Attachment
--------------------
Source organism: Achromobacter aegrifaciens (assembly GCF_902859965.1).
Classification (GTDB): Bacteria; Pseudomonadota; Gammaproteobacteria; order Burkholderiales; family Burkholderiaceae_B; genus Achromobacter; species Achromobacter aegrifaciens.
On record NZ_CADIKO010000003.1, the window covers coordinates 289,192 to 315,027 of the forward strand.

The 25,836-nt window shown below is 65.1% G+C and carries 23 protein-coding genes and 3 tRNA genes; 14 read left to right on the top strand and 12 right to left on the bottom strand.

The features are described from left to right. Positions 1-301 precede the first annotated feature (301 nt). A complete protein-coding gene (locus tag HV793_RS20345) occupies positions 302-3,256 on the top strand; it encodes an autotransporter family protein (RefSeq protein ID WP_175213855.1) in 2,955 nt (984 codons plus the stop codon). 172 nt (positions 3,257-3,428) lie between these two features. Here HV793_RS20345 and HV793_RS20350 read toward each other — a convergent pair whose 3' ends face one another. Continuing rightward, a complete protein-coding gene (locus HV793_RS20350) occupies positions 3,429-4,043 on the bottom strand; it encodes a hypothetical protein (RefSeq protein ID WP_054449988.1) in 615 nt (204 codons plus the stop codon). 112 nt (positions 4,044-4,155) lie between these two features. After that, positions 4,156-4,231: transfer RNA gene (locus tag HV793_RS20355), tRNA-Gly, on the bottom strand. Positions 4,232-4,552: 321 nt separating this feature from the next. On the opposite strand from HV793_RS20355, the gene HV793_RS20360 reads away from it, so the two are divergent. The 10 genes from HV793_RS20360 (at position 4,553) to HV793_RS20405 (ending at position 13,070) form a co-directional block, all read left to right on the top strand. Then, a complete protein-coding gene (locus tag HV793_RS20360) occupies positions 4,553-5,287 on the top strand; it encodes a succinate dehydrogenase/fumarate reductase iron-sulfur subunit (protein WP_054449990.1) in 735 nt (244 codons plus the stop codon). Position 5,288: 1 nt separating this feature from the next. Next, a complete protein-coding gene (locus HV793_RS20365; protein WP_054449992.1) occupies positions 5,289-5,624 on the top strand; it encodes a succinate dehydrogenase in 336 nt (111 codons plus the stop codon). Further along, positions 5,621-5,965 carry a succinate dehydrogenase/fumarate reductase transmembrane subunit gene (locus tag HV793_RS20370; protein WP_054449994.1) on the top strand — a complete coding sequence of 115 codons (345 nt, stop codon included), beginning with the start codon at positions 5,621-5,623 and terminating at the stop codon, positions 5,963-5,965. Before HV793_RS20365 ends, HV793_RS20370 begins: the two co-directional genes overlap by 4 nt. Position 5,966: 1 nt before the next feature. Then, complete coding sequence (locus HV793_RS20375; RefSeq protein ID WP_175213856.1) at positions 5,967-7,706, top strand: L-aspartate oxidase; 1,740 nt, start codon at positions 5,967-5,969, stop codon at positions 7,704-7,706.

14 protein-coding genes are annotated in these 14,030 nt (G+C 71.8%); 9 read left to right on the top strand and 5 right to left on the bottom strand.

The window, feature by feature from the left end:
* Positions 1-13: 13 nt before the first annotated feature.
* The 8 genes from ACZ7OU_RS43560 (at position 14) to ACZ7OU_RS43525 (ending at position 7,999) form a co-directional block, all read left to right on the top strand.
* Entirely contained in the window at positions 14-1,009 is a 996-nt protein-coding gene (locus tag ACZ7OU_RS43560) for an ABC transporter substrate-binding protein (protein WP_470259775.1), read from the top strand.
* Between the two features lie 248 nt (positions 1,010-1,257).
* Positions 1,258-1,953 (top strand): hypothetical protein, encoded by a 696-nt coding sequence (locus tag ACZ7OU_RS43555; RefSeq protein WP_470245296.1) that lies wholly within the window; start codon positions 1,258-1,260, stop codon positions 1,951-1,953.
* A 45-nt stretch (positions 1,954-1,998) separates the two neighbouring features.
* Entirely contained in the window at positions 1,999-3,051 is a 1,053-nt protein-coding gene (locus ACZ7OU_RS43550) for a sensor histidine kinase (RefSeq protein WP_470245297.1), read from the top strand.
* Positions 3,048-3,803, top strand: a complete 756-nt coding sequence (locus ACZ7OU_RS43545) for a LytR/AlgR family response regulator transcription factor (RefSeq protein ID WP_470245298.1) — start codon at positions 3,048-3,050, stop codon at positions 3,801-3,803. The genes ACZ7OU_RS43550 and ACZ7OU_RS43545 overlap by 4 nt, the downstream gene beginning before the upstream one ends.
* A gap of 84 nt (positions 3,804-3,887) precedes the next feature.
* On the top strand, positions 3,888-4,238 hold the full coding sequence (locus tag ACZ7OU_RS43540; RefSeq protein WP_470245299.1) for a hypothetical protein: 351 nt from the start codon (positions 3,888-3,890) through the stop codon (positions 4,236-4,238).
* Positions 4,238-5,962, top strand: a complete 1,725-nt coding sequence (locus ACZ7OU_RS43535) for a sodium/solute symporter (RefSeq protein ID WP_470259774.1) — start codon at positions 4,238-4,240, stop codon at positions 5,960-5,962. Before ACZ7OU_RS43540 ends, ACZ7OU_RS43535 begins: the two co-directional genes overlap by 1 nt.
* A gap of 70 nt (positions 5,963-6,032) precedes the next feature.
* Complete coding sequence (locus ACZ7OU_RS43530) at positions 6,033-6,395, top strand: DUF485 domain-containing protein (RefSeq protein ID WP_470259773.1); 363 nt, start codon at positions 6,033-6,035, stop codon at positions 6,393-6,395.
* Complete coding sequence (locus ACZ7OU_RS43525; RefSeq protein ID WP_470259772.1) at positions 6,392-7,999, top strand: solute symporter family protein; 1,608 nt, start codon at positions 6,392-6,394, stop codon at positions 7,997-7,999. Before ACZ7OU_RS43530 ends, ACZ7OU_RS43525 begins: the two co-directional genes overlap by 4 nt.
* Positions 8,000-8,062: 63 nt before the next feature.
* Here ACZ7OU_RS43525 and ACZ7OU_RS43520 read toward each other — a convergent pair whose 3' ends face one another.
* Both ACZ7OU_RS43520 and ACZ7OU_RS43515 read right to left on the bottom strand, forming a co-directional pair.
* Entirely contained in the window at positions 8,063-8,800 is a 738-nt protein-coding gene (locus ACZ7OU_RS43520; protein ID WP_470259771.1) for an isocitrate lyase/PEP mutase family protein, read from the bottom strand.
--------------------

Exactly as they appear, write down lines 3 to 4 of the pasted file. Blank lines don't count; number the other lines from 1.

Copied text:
On record NZ_CADIKO010000003.1, the window covers coordinates 289,192 to 315,027 of the forward strand.

The 25,836-nt window shown below is 65.1% G+C and carries 23 protein-coding genes and 3 tRNA genes; 14 read left to right on the top strand and 12 right to left on the bottom strand.